Posted: Mon Apr 13, 2009 6:07 pm Post subject: Graham Linehan
Let's ditch the boring sketch shows Graham Linehan, the creator of Father Ted and The IT Crowd, is annoyed by the lack of risk-taking in British TV comedy, he tells Mark Hughes Monday, 13 April 2009
Coming from the man who helped create The Fast Show, Harry Enfield and Chums and Little Britain it may sound strange, but Graham Linehan says it is time for repetitive sketch shows such as these to disappear from our television screens. Linehan, one of the UK's most celebrated comedy writers, who penned Father Ted and, most recently, The IT Crowd, says the lazy formula of using the same characters and jokes in slightly different situations and scenarios week after week has become tired.
"I directed the pilot of Little Britain to help Matt Lucas and David Walliams get a foot in the door. When it started I thought it was so inventive and changed the game but people saw its success as an excuse for repetition: getting a funny character and grinding it into the ground," he says.
"It's something that has been done and now I think people should definitely stop doing sketch shows that rely on repetition. Catherine Tate and everyone else should just stop doing it. Sketch shows should be about variety, but people feel that audiences, if they like something, need to be given more of that thing. That is untrue. Audiences do not know what they like. They only know when they see it and our job, as comedy writers, is to create new things and that involves taking risks and I think, at the moment, there is a lack of risk in British comedy."
It is one of many forthright views the comic has on the state of British television today. Last year he attacked BBC 3 for its content and he remains unapologetic. "I generally do not like the idea that young people are stupid and the only way you can appeal to them is by stupid television," he says. "I hate those freak show documentaries that are always on BBC 3 and the idea that seems to prevail that sex is incredibly funny. It is immature and I hate it. I do not think you have to chase a young audience by talking down to them and that's what BBC 3 seems to do. It is like watching your grandad break dancing. It is just embarrassing."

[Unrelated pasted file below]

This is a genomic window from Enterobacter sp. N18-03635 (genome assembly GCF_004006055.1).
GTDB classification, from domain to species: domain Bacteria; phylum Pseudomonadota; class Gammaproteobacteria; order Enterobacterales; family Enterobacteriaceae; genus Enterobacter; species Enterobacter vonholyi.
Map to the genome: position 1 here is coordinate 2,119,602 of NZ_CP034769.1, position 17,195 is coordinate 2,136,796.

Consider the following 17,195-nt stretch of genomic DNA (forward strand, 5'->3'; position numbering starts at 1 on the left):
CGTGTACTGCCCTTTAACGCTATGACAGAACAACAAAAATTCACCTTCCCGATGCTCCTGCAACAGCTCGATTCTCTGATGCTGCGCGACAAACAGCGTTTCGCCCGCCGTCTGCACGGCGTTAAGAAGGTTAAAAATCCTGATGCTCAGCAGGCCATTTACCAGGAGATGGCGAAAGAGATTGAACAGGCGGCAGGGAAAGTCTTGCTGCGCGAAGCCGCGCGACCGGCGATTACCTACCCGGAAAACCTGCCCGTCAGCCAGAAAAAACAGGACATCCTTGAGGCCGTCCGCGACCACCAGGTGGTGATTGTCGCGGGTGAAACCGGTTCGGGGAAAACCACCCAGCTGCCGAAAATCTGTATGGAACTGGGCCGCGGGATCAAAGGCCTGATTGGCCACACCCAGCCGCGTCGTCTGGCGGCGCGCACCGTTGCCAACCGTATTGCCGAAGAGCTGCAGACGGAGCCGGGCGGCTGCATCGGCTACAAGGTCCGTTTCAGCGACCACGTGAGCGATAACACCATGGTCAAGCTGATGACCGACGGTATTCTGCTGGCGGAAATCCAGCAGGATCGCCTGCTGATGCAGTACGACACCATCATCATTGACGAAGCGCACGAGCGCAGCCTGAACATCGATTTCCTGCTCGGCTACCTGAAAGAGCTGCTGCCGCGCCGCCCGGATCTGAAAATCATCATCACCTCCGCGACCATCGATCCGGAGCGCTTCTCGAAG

So how should new comedy shows attract the young audience that television executives so crave? "I think what you do is talk up to them," Linehan says. "And you let people catch up. If they do not get a reference let them look it up themselves. They will find themselves enriched by it." The criticism aside, Linehan does have one compliment for the channel, albeit a backhanded one. "I thought Pulling [a sitcom about three female flatmates struggling with dating and drinking, which was cancelled by BBC 3 last year] was great," He says. "One of the best things of the last 10 years, and it should have been given a third series."
A huge fan of Twitter, Linehan is aware of how the internet threatens to impinge on the money-making power that once belonged to television and DVDs. But he says that the answer is not to fight it, like the music industry has done. "I think we have to embrace the Internet," he says. "We shouldn't be scared of it because it is here and it is here to stay. Executives in the music and television industry that are scared of it are dinosaurs. I can understand their fear to a certain extent because CD and DVD sales are plummeting but you have to look at the positives."
He cites the example of a Monty Python clip on YouTube that has helped increase DVD sales by 900 per cent. "It allows you to reach new markets. The IT Crowd has a really good following in the States. People who would never have seen it in a million years are now able to watch it. Also, people equate the internet with being free. I don't necessarily agree. I think people like the internet because it's instant. I use itunes because it is at my fingertips, on my phone. I still pay for albums though."